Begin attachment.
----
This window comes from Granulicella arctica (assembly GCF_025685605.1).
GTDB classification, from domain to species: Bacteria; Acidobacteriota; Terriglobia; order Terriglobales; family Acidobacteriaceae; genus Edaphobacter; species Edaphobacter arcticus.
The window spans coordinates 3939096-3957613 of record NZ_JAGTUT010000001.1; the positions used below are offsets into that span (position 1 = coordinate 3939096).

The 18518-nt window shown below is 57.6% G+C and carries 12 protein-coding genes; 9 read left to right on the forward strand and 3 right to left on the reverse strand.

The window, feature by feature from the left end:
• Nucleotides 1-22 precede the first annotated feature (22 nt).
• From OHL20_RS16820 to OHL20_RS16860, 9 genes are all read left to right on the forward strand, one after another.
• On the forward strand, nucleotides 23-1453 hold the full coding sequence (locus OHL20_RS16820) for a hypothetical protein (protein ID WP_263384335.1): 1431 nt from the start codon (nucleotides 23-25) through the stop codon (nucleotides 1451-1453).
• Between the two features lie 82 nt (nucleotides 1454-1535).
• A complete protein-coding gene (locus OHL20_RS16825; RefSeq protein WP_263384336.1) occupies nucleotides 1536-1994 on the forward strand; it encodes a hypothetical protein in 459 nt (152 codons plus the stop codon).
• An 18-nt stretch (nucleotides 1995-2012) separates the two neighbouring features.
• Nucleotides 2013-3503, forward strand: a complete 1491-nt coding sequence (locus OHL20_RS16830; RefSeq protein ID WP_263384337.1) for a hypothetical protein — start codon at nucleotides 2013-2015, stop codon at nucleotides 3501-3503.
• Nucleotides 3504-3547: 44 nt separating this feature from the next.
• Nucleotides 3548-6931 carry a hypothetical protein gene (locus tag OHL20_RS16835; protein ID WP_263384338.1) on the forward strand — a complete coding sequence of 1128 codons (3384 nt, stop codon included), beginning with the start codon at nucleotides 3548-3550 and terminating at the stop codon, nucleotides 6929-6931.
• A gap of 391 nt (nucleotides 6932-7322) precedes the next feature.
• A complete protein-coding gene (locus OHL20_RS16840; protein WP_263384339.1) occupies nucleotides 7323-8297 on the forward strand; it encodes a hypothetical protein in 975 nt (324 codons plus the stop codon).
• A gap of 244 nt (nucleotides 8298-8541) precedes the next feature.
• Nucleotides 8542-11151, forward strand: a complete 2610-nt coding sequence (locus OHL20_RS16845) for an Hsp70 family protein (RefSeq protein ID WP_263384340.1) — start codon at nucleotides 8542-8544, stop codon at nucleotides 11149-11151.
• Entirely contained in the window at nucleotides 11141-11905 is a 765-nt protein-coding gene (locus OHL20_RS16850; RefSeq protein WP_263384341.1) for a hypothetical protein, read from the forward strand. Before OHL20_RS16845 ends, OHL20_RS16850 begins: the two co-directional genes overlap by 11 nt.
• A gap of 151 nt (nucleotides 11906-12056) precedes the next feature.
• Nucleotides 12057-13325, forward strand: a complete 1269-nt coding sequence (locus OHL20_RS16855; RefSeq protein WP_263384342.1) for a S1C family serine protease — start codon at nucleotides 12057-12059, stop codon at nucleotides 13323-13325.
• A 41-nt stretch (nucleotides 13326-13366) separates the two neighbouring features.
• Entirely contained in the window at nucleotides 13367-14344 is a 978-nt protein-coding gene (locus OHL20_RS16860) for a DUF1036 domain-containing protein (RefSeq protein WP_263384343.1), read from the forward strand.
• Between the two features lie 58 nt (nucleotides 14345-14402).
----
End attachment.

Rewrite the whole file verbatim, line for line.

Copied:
This window comes from Granulicella arctica (assembly GCF_025685605.1).
GTDB classification, from domain to species: Bacteria; Acidobacteriota; Terriglobia; order Terriglobales; family Acidobacteriaceae; genus Edaphobacter; species Edaphobacter arcticus.
The window spans coordinates 3939096-3957613 of record NZ_JAGTUT010000001.1; the positions used below are offsets into that span (position 1 = coordinate 3939096).

The 18518-nt window shown below is 57.6% G+C and carries 12 protein-coding genes; 9 read left to right on the forward strand and 3 right to left on the reverse strand.

The window, feature by feature from the left end:
• Nucleotides 1-22 precede the first annotated feature (22 nt).
• From OHL20_RS16820 to OHL20_RS16860, 9 genes are all read left to right on the forward strand, one after another.
• On the forward strand, nucleotides 23-1453 hold the full coding sequence (locus OHL20_RS16820) for a hypothetical protein (protein ID WP_263384335.1): 1431 nt from the start codon (nucleotides 23-25) through the stop codon (nucleotides 1451-1453).
• Between the two features lie 82 nt (nucleotides 1454-1535).
• A complete protein-coding gene (locus OHL20_RS16825; RefSeq protein WP_263384336.1) occupies nucleotides 1536-1994 on the forward strand; it encodes a hypothetical protein in 459 nt (152 codons plus the stop codon).
• An 18-nt stretch (nucleotides 1995-2012) separates the two neighbouring features.
• Nucleotides 2013-3503, forward strand: a complete 1491-nt coding sequence (locus OHL20_RS16830; RefSeq protein ID WP_263384337.1) for a hypothetical protein — start codon at nucleotides 2013-2015, stop codon at nucleotides 3501-3503.
• Nucleotides 3504-3547: 44 nt separating this feature from the next.
• Nucleotides 3548-6931 carry a hypothetical protein gene (locus tag OHL20_RS16835; protein ID WP_263384338.1) on the forward strand — a complete coding sequence of 1128 codons (3384 nt, stop codon included), beginning with the start codon at nucleotides 3548-3550 and terminating at the stop codon, nucleotides 6929-6931.
• A gap of 391 nt (nucleotides 6932-7322) precedes the next feature.
• A complete protein-coding gene (locus OHL20_RS16840; protein WP_263384339.1) occupies nucleotides 7323-8297 on the forward strand; it encodes a hypothetical protein in 975 nt (324 codons plus the stop codon).
• A gap of 244 nt (nucleotides 8298-8541) precedes the next feature.
• Nucleotides 8542-11151, forward strand: a complete 2610-nt coding sequence (locus OHL20_RS16845) for an Hsp70 family protein (RefSeq protein ID WP_263384340.1) — start codon at nucleotides 8542-8544, stop codon at nucleotides 11149-11151.
• Entirely contained in the window at nucleotides 11141-11905 is a 765-nt protein-coding gene (locus OHL20_RS16850; RefSeq protein WP_263384341.1) for a hypothetical protein, read from the forward strand. Before OHL20_RS16845 ends, OHL20_RS16850 begins: the two co-directional genes overlap by 11 nt.
• A gap of 151 nt (nucleotides 11906-12056) precedes the next feature.
• Nucleotides 12057-13325, forward strand: a complete 1269-nt coding sequence (locus OHL20_RS16855; RefSeq protein WP_263384342.1) for a S1C family serine protease — start codon at nucleotides 12057-12059, stop codon at nucleotides 13323-13325.
• A 41-nt stretch (nucleotides 13326-13366) separates the two neighbouring features.
• Entirely contained in the window at nucleotides 13367-14344 is a 978-nt protein-coding gene (locus OHL20_RS16860) for a DUF1036 domain-containing protein (RefSeq protein WP_263384343.1), read from the forward strand.
• Between the two features lie 58 nt (nucleotides 14345-14402).